New Pathways for Partnerships: An Exploration of How Partnering with Students Affects Teachers and Schooling
Chopra, Cristine Hinman
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This "basic" qualitative study (Merriam, 2009) was designed to examine the ways school policy and leadership in the context of an intermediary partnership at one urban high school facilitated the creation of adult-student collaborations. Building on a growing literature on student "voice" in school reform, the study explored how, if at all, these collaborations reshaped instruction; what effects these collaborations had on teacher and student behavior and outlooks; and whether these changes were enduring. Data for this two-year investigation of a "critical case" consisted of document collection, observations of collaborative practices, and semi-structured one-on-one and group interviews with 12 students and 14 adults. Data was coded for reoccurring themes, and analysis focused on teacher and student descriptions of changes in perceptions or behavior based on collaborative activities. The findings suggest the university-school partnership aided in building capacity for adult-student collaborations and that the collaborations had some influence on adult and student outlooks, behaviors, and classroom practice. The model of intermediary organizational partnership and adult-student collaboration at this school contributes new insights into the types of school leadership and professional learning structures that are beneficial for designing organizational routines where adults and students work collaboratively and continuously for instructional improvement.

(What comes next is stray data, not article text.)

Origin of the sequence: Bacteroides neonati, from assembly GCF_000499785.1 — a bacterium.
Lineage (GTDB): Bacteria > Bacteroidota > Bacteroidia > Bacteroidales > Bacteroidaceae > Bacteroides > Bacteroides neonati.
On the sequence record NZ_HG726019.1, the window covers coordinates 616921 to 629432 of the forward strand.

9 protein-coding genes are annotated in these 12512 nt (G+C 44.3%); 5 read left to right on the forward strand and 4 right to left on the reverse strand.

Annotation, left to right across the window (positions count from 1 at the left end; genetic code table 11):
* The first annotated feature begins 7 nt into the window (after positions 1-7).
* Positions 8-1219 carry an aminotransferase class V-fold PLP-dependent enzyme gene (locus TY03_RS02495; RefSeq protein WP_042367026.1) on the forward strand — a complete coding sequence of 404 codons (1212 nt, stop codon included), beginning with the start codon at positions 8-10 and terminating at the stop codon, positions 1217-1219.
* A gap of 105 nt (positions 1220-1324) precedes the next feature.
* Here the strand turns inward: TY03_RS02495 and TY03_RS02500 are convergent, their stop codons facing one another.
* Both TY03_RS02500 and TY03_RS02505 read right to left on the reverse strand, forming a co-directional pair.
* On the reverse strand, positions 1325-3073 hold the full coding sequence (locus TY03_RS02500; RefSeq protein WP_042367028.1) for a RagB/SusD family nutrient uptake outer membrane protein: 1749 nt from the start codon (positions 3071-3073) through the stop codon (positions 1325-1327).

- Education - Seattle